Can you talk about the survey you’ve conducted and its results?

There was no independent polling regarding either the L.A. 2024 or L.A. 2028 bids. The extremely minimal polling that took place was commissioned by the IOC and the bid committee themselves. We didn’t believe that enough polling was done to make any reasonable conclusions, so we raised money and ran three of our own in 2018. We released the results, and the press picked up on them. The media has said it won’t do any additional polling on public support, and so have academic institutions in the area (even though one professor admitted that there “should” be more polling done). It’s pretty pathetic. We’ve worked with grad students around the world to help program other surveys about what people know about the Olympic bid and its risks. Whenever we have those results back, you’ll hear about them.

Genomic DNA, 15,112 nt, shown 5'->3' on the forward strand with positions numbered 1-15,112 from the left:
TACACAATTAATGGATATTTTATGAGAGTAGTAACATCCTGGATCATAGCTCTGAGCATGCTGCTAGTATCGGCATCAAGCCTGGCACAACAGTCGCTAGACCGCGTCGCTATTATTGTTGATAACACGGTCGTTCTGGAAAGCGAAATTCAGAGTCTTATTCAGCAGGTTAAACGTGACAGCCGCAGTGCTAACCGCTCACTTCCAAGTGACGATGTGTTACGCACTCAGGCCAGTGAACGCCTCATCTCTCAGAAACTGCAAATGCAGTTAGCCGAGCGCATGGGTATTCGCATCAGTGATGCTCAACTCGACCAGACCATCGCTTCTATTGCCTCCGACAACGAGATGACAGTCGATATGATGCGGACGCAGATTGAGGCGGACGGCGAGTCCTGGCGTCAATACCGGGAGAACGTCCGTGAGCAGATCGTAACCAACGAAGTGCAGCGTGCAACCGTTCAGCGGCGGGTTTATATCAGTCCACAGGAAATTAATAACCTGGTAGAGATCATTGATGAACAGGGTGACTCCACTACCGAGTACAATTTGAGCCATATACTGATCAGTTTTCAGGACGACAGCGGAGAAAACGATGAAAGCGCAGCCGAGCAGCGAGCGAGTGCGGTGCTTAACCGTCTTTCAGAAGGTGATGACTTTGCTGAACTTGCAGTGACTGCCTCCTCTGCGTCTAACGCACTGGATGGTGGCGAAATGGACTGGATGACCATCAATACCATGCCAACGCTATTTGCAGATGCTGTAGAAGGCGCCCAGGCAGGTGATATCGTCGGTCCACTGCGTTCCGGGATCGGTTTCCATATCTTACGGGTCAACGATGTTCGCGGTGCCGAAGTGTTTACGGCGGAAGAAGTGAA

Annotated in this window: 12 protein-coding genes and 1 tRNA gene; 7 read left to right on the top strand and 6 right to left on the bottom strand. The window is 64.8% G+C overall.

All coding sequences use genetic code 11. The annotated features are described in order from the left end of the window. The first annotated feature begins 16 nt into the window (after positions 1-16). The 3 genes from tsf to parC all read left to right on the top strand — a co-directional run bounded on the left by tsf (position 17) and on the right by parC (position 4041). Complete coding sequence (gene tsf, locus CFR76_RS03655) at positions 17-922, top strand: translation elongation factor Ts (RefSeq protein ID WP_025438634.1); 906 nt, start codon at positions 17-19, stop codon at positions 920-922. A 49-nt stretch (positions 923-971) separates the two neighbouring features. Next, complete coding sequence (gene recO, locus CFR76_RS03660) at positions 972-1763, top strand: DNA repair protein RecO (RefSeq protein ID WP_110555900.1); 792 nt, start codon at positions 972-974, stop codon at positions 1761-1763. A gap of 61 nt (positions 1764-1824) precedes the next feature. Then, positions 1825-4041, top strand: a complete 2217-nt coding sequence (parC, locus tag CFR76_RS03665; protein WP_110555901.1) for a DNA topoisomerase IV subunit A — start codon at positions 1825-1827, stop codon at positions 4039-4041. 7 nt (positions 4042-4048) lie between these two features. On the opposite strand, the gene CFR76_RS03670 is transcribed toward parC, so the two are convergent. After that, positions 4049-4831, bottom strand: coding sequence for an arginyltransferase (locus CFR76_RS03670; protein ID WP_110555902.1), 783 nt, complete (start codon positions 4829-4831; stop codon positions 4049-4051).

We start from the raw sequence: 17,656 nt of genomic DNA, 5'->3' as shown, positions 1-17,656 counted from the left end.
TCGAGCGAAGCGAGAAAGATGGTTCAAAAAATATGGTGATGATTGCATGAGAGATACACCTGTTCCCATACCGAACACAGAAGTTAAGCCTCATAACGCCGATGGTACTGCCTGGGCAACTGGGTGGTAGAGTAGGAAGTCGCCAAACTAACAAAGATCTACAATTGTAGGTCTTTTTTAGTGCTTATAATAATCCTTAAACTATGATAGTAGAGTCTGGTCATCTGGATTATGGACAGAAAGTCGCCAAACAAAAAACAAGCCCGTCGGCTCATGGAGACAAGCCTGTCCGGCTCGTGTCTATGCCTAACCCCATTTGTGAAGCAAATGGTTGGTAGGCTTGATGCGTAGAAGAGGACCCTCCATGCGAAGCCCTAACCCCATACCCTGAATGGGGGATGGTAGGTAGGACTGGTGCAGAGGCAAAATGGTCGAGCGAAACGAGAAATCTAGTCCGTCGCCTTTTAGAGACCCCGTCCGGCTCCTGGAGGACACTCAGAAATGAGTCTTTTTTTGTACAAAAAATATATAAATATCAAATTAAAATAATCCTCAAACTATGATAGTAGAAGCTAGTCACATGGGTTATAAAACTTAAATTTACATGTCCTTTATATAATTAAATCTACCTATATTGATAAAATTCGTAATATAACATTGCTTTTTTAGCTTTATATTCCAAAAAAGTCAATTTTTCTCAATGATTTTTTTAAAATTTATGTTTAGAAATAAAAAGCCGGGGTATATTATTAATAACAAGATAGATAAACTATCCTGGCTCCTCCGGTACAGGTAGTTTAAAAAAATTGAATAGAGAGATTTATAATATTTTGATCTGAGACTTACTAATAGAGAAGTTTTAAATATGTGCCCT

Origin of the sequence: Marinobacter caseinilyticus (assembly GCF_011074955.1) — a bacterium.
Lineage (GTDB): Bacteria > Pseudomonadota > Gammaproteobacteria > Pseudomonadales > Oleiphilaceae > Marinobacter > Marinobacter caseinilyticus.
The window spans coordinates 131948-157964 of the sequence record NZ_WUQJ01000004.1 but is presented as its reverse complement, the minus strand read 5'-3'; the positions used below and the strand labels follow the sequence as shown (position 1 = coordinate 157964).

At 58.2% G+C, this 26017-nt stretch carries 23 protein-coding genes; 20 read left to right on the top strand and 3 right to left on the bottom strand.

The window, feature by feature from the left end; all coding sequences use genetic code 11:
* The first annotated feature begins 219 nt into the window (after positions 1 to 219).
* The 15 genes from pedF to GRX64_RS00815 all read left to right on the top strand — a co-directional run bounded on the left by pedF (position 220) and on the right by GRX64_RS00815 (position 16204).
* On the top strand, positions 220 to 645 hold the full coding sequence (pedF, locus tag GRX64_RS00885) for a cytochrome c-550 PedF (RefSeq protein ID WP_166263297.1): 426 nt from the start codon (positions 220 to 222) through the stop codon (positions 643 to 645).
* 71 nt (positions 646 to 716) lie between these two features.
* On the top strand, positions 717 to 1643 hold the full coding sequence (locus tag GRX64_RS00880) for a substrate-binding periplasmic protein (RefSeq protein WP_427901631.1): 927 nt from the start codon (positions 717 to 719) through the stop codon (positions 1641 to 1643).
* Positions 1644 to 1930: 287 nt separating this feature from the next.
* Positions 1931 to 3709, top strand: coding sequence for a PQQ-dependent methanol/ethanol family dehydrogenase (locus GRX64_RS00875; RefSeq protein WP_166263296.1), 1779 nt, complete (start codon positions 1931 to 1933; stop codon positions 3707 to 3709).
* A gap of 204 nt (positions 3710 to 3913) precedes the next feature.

More detailed analysis and full results here: nolympicsla.com

Where can people plug in to NOlympics, learn more about it, and support it?

NOlympicsLA.com, @nolympics on socials, email us if you want to organize or collaborate: no@nolympicsla.com

We’re always welcoming new organizers to our group. Drop us a line. And let’s build the future L.A. that is impervious to bullshit like the Olympics.

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Ericco Malatesta